July Reads and Pick of the Month

I haven’t read only crime fiction this month (although, as usual, it does form the bulk of my reading).¬† The reason for that is only partly because there were so many interesting books in other genres on my To Read list.¬† The other reason, of course, is that I am trying to distance myself a little bit from the genre while I am editing my own crime fiction novel.¬† Otherwise I risk including every clever plot device or brilliant scene from each novel I read into my own piecemeal effort – making it even more of a dog’s dinner than it already is!¬† (Can you tell I am going through my ‘down’ phase, where I think every sentence is horrible?)

So here are the books I have read this month.  I have included links if I have already reviewed them, here or elsewhere, and I am also linking to Mysteries in Paradise and their Pick of the Month.

1) So far, so French (or Franco-Swiss), at least in terms of setting.

Sylvie Granotier: The Paris Lawyer

Simenon: Maigret and the Hundred Gibbets

Simenon: Maigret et l’inspecteur Malgracieux (I am planning a special on Maigret for September)

Cathy Ace: The Corpse with the Silver Tongue

Estelle Monbrun: Meurtre chez Colette (I really wanted to like this one, because I am a Colette fan, but it was disappointing)

Anita Brookner: Hotel du Lac. Precise, elegant, poignant.  Midlife crisis handled with English poise Рheartbreaking.

2) The holiday locations continue with:

Jeffrey Siger: Murder on Mykonos.  Excellent description of the island, of Greek politics and lifestyle in general, good use of suspense, although the ending did feel a bit random.  I especially loved the idea of the local policemen Googling information about serial killers.

Natsuo Kirino: Out (Japan). A shocker Рnot for the faint-hearted.  I will write a post in late August or early September about contemporary Japanese fiction, as this is one of my favourite topics.

Carlos Zanón: The Barcelona Brothers  (review of this will appear shortly on the Crime Fiction Lover website)

Carlos Ruiz Zafon: Marina (also set in Barcelona). Mix of genres and stories – this is mystery, ghost story, love story, sci-fi, historical romance. Beautiful imagery and recaptures a vanished world of ruined Barcelona mansions. Reminded me of the nostalgia and luscious detail of ‘Le Grand Meaulnes’.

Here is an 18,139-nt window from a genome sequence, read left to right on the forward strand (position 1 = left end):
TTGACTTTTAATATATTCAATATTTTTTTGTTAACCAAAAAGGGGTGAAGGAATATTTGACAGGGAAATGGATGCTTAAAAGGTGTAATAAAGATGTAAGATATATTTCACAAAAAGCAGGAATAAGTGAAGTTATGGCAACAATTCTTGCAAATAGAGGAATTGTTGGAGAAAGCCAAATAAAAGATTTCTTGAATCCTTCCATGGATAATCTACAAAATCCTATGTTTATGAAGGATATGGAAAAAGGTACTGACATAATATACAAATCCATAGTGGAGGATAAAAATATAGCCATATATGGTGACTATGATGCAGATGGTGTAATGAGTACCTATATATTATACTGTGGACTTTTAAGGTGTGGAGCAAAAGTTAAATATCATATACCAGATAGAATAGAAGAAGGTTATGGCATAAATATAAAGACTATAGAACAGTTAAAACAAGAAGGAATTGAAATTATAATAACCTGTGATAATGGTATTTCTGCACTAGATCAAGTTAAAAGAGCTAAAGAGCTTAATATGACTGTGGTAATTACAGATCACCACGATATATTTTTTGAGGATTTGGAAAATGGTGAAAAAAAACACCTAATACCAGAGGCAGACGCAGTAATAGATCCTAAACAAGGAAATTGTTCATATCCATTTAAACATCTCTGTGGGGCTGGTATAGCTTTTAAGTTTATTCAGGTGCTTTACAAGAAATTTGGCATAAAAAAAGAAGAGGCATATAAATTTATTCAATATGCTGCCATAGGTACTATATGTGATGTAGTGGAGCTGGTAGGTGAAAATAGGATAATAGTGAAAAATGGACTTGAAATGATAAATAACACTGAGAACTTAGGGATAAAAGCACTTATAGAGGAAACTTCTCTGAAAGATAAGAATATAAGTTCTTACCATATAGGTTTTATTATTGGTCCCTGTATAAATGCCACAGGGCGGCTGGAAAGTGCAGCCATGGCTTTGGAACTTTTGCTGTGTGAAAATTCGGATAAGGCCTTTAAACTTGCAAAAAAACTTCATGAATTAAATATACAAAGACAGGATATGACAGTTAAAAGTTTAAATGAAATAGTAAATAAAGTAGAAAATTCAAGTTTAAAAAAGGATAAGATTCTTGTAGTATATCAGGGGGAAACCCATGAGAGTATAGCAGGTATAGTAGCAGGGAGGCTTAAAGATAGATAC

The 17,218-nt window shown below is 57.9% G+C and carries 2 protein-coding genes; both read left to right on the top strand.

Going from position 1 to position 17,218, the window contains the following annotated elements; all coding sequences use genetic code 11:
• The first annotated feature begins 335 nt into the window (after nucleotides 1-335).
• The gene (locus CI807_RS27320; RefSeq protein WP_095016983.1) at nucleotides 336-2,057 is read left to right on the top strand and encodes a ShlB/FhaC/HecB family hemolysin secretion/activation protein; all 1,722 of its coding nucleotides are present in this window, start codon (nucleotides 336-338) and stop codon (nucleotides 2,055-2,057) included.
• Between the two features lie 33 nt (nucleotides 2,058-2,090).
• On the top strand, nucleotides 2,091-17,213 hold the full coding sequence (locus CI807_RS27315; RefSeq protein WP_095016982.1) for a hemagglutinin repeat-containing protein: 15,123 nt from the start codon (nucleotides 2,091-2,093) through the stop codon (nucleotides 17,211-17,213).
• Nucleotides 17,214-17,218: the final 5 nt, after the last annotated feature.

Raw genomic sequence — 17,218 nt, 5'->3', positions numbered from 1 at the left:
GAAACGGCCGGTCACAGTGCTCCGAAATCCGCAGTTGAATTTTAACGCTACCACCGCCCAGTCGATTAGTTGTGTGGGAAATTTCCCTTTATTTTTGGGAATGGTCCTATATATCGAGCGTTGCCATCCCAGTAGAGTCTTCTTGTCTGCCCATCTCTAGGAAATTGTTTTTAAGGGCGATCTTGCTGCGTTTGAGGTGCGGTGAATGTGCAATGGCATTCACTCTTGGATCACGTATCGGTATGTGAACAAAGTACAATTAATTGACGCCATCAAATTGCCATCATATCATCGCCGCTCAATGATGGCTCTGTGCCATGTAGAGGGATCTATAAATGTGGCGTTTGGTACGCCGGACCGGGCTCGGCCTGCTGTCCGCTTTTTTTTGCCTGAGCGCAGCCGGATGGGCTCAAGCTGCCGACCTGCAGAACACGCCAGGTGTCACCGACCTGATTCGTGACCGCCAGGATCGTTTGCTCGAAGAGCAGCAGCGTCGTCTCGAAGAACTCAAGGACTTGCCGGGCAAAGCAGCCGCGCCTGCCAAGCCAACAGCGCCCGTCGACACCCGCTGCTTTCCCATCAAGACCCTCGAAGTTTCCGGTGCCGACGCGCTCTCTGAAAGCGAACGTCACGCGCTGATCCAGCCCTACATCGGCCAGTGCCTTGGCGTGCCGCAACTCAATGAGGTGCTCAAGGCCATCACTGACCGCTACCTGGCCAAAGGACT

3) Then we have the familiar stomping ground of London or Cambridge:

Stav Sherez: A Dark Redemption

Robin Webster: The Blues Man. Fast pace, intricate plot, some nice references to blues music and an uncompromising look at the seedy underbelly of London’s drug-dealing and prostitution world.¬† Promised much but under-delivered, I fear.

Alison Bruce: Cambridge Blue.  Loved the setting, loved the young and atypical detective, loved his grandmother (I hope she continues to appear in the next books of the series).

Barbara Pym: Excellent Women.  Not my favourite Pym novel, but her usual wry humour is evident here.

4) And finally, a few American ladies with no criminal tendencies whatsoever:

Alice Sebold: The Lovely Bones

Barbara Ehrenreich: Smile or Die (I believe it’s called ‘Bright-Sided’ in the US) – non-fiction, about the relentless promotion of positive thinking in the United States

Alice Baudat: The Wooden Bowl – a review and interview with the author will appear on this blog in September

And the winner is: Stav Sherez.  You can find a detailed review here and an author interview with him here (neither written by me Рbecause the question I would have asked is: what on earth is Stav short for?).  As far as my own thoughts go, I found this book very atmospheric: the author captures the heat and dust of Africa just as well as the grime and rain of London (particularly its lesser known and sleazier parts). Well written, evocative yet parsimonious use of language. And I like the way the two main detectives have complicated backgrounds, yet manage to steer clear of clichéed representation.  If the first of the series is so good, I can hardly wait to see what the rest of them will be like!

And what, you may well ask, has that picture got to do with my July reading?  Nothing, except that I felt as snug as a cat because I got the chance to read so many books this month (not likely to happen again any time soon).